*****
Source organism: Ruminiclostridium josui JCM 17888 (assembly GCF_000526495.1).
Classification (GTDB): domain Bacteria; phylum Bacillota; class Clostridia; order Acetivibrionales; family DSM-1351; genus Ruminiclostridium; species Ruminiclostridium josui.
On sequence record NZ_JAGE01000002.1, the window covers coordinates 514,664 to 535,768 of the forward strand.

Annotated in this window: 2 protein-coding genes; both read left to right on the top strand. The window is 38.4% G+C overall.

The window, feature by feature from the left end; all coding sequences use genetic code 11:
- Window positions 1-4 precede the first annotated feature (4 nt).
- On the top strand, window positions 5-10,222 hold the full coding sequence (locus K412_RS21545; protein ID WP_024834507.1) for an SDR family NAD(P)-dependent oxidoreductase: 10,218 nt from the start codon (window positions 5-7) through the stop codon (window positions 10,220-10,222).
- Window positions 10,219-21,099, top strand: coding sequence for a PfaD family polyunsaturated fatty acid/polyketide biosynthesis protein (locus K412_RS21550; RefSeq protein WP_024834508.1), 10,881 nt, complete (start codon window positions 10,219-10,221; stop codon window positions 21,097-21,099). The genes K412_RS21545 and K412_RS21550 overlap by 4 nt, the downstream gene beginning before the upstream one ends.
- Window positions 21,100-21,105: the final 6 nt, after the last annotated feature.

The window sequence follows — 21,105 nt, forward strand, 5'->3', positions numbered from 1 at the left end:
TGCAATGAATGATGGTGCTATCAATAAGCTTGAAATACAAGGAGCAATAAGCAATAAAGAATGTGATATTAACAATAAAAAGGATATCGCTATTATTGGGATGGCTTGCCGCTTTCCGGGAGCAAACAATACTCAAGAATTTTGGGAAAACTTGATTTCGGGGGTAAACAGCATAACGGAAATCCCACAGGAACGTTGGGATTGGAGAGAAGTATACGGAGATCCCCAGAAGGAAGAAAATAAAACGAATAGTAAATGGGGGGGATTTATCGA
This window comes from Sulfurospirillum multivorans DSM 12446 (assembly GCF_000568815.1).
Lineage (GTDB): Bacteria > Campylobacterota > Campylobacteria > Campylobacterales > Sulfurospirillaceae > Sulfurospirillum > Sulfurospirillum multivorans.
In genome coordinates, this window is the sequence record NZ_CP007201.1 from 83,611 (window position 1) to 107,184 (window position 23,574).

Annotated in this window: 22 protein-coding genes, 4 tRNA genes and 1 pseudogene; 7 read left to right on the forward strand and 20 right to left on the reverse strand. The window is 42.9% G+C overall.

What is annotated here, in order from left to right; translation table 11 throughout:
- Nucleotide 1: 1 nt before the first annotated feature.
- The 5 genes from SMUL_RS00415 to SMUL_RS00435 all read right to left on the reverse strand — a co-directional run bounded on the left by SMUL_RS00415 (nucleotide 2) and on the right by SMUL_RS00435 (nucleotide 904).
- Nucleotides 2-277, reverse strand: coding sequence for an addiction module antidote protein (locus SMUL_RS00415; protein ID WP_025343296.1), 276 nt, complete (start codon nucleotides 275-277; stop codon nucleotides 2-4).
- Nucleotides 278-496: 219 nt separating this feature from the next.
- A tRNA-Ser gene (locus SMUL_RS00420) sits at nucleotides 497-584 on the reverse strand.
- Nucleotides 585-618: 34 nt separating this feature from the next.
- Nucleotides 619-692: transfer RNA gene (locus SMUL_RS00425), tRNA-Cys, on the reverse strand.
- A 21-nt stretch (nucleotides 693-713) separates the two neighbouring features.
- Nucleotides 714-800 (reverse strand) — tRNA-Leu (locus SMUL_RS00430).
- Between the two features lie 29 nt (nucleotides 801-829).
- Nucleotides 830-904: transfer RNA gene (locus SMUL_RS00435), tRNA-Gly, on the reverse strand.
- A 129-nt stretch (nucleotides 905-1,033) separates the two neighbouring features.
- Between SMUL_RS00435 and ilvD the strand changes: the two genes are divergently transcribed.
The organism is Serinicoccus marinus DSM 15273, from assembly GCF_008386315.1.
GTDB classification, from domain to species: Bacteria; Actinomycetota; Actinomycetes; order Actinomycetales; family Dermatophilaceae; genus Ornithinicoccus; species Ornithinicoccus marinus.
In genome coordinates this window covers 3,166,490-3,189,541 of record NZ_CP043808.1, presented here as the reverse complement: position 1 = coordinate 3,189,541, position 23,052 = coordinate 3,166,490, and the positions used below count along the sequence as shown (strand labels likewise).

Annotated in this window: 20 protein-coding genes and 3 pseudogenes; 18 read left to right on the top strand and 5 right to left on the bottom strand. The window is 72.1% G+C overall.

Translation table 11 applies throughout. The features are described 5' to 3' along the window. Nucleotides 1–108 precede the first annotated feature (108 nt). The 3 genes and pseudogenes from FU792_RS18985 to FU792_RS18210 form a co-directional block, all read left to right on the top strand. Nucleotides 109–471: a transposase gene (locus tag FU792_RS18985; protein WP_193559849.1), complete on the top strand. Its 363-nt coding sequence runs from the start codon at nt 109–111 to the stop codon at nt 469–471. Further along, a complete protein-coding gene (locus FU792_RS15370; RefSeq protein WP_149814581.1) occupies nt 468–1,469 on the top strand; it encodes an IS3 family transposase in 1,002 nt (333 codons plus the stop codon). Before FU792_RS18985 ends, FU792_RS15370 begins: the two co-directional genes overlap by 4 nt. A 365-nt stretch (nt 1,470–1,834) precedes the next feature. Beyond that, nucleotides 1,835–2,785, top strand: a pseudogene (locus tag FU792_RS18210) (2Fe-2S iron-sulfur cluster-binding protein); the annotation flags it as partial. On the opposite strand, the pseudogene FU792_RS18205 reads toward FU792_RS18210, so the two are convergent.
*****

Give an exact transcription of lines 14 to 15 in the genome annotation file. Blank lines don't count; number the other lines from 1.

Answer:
In genome coordinates, this window is the sequence record NZ_CP007201.1 from 83,611 (window position 1) to 107,184 (window position 23,574).

Annotated in this window: 22 protein-coding genes, 4 tRNA genes and 1 pseudogene; 7 read left to right on the forward strand and 20 right to left on the reverse strand. The window is 42.9% G+C overall.